How many horses are there in Europe?

The estimate of Europe's equine population, as it appeared in the report.  XXXXXX of the country estimates were based only on information from sdfsdfsdfsdf
The estimate of Europe’s equine population, as it appeared in the report. Eleven of the country estimates were based only on data supplied by the statistics division of the Food and Agriculture Organisation of the United Nations, FAOSTAT.

A just-released report commissioned by a European Union agency includes an effort to estimate the number of horses and other equines living across Europe, coming up with a total of 6,994,510.

The estimate is contained in a report prepared by the British-based charity World Horse Welfare and Eurogroup for Animals, entitled Removing the Blinkers: The Health and Welfare of European Union Equidae in 2015.

The report provides a snapshot of equidae and the equine sector across the continent, identifies welfare problems, analyses existing laws that affect horses, and recommends how legislation can better protect these animals.

The authors found that the equine sector provided employment for at least 896,000 people across the EU and was worth more than €100 billion a year. The sector used at least 2.6 million hectares of land across Europe, the report said.

They said that the “simple” question of how many horses and other equidae lived in Europe had proven almost impossible to answer. There appeared to be no standard method for data collection among member states and, in general, there was little information available.

Gathering information from various sources, the report provided the lowest figure given for each nation and the highest, before arriving at an average from all responses, which were used to rank the nations.

France topped the list, with an estimated 840,259 equidae, with estimates ranging from about 460,000 to 1 million. The United Kingdom was not far behind, with an estimated 796,000 equidae.

Romania was third, on 728,814, followed by Spain on 681,331, Belgium on 535,897 and Germany on 480,500.

The top 10 European nations were rounded out by Italy on 468,851, the Netherlands on 293,500, Poland on 276,188 and Sweden with 229,000.

At the other end of the scale, Malta had only 1860 horses.

The European Equestrian Federation estimates the total horse population within its area of interest at about 4.5 million, with about 1.7 million of them registered with national equestrian federations for sporting purposes.

However, based on the authors’ average estimate of the total equine population contained in the report, this would put the donkey and mule population around 2.5 million. By contrast, the statistics division of the Food and Agriculture Organisation of the United Nations, FAOSTAT, put the number of donkeys and mules in the EU in 2013 at 650,000 – representing some 15 percent of its estimate of the total equine population of 4.5 million.

Based on the authors’ estimate of just under 7 million equidae, they calculated that the highest per capitl equine population in Europe, with one equid per 21 people, was Belgium, followed by Romania and Ireland. Slovaki had the lowest ration, with just one horse per 1000 individuals.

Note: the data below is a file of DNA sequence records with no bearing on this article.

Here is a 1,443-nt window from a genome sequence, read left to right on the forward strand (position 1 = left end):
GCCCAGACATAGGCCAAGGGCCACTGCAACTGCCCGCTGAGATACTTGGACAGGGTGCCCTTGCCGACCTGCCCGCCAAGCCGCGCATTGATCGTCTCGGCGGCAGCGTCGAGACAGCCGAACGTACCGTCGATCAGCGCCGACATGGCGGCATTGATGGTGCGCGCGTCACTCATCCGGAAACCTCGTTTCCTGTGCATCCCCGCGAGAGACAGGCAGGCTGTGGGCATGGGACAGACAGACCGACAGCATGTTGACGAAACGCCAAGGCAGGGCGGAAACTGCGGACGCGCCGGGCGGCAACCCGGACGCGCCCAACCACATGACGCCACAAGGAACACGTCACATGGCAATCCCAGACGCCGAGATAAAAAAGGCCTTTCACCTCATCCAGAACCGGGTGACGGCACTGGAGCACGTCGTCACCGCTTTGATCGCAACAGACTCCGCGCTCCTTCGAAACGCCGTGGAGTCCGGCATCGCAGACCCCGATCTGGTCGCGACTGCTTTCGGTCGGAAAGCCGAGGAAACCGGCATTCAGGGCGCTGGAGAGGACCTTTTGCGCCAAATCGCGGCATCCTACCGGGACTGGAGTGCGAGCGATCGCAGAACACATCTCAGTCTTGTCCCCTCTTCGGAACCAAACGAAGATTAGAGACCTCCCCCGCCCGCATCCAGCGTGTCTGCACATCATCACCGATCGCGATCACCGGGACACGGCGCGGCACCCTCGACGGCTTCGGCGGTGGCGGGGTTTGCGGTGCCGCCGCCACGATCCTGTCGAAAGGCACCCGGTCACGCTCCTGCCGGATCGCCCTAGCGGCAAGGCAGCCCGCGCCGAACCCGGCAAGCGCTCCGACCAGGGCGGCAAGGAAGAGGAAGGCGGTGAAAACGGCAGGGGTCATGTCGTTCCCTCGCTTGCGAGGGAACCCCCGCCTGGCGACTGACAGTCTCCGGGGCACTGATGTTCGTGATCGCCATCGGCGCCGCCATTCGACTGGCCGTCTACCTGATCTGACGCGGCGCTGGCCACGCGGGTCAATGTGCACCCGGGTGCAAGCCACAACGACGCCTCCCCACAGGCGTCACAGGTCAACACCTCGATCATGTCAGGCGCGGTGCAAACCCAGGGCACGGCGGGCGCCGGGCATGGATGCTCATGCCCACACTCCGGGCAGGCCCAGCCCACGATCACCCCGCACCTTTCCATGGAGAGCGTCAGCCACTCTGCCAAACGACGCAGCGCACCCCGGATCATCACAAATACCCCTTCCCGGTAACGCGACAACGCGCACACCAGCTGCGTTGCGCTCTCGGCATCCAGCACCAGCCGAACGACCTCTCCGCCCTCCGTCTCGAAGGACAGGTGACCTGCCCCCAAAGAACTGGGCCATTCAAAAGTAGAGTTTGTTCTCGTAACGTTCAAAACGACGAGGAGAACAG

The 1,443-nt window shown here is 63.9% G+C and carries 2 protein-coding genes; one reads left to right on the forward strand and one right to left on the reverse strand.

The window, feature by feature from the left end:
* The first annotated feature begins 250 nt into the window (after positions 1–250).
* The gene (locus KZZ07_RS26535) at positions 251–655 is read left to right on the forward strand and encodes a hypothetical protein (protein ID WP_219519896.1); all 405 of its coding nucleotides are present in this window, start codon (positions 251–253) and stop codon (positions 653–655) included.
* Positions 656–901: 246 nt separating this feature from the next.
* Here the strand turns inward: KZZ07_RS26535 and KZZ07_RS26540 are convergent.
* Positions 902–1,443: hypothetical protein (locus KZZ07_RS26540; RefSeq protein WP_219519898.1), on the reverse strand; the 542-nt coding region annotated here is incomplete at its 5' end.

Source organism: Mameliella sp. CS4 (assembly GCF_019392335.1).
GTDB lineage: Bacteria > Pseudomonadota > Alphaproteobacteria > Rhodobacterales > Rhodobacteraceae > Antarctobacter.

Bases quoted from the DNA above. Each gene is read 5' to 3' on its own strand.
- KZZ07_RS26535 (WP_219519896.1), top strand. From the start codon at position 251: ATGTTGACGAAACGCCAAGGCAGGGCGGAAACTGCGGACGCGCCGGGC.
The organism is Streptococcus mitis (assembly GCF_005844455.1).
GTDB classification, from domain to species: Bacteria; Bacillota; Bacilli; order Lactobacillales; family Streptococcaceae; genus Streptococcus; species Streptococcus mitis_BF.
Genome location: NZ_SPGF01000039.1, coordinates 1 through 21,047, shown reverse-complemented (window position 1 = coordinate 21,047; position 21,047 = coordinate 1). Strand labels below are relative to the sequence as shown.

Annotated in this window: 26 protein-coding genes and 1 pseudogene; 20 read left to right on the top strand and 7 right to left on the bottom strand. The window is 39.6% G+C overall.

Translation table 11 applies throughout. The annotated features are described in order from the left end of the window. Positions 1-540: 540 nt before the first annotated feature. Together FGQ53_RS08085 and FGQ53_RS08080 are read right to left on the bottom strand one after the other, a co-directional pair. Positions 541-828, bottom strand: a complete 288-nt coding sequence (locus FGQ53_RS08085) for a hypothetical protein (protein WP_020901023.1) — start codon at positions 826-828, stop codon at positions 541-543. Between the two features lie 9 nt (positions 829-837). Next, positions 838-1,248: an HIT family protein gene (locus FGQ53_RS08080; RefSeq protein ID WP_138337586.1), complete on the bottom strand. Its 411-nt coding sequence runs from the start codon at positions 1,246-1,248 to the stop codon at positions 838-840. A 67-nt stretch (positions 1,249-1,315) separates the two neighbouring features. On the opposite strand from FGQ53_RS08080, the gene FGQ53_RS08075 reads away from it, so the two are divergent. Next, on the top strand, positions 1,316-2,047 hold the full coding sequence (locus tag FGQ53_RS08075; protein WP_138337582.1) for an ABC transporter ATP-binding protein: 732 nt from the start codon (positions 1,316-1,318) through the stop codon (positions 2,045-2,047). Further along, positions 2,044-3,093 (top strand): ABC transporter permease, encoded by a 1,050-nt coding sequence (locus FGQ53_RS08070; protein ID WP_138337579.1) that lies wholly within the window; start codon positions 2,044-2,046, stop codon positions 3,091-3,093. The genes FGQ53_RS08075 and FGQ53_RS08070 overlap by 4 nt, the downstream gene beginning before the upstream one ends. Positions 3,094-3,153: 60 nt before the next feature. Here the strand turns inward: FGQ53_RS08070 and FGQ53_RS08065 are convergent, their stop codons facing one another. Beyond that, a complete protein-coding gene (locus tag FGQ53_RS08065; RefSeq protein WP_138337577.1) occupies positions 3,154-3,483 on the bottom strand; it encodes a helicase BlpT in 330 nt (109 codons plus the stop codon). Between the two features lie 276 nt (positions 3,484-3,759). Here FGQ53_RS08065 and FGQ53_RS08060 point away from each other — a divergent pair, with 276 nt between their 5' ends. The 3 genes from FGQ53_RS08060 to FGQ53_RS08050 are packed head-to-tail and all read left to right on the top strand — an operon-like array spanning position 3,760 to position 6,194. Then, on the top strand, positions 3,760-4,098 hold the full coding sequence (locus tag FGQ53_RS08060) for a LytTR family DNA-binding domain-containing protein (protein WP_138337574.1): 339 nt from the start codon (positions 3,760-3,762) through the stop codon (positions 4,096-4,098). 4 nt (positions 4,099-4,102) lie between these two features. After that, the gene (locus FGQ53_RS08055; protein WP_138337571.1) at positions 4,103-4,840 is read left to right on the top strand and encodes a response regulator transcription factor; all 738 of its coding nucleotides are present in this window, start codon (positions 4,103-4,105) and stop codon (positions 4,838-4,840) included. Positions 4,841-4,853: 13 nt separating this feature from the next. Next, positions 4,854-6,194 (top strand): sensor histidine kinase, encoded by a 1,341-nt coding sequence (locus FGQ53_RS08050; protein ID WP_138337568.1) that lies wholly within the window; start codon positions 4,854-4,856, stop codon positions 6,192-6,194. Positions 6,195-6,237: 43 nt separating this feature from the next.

The wide-ranging 121-page report, released last Thursday, delivered a raft of recommendation directed at EU agencies and other competent authorities.

The authors urged the European Commission to initiate a study to analyse the economic and social impact of all aspects of the equine sector.

They called for species-specific equine welfare legislation. Equidae often fell between the cracks of legislation designed for farm or companion animals, they said.

Competent authorities should always ensure that they considered the specific needs of equidae when drafting animal welfare policy, rather than assuming that they would always be covered by broad regulation pertaining either to livestock or pets, they said.

Equine welfare in sports and leisure should be given a priority equal to that of the safety of the rider, and higher than other considerations, the report said.

The authors also recommended better slaughterhouse monitoring.

One of the authors, World Horse Welfare chief executive Roly Owers, said the report provided a long overdue insight into the EU’s equine sector, and the welfare challenges faced by horses.

“We are talking about a relatively small population of seven million animals – but one that generates at least €100 billion to the EU, often in rural areas where we are in dire need of more growth and development.

“We cannot allow this sector to continue being ignored at European level, either in terms of the health and welfare issues, or in terms of securing a sound future for a sector that has traditionally been one of the prides of Europe, that is proving to be such a valuable export industry and that is still so relevant to European society today,” he said.

The director of Eurogroup for Animals, Reineke Hameleers, said the report identified a real need for better and harmonised protection of equids through species-specific legislation as well as non-legislative guidance on responsible ownership.

“We will use this research as an important conversation-opener with all EU stakeholders, and it will form the basis of our policy agenda for at least the next five years.

“Now is the time for the European Commission to take action and launch the first proper impact assessment of any future legislation affecting equines and start addressing the concerns raised.”

The full report can be downloaded here.
Story about related journal article published in Equine Veterinary Education here.

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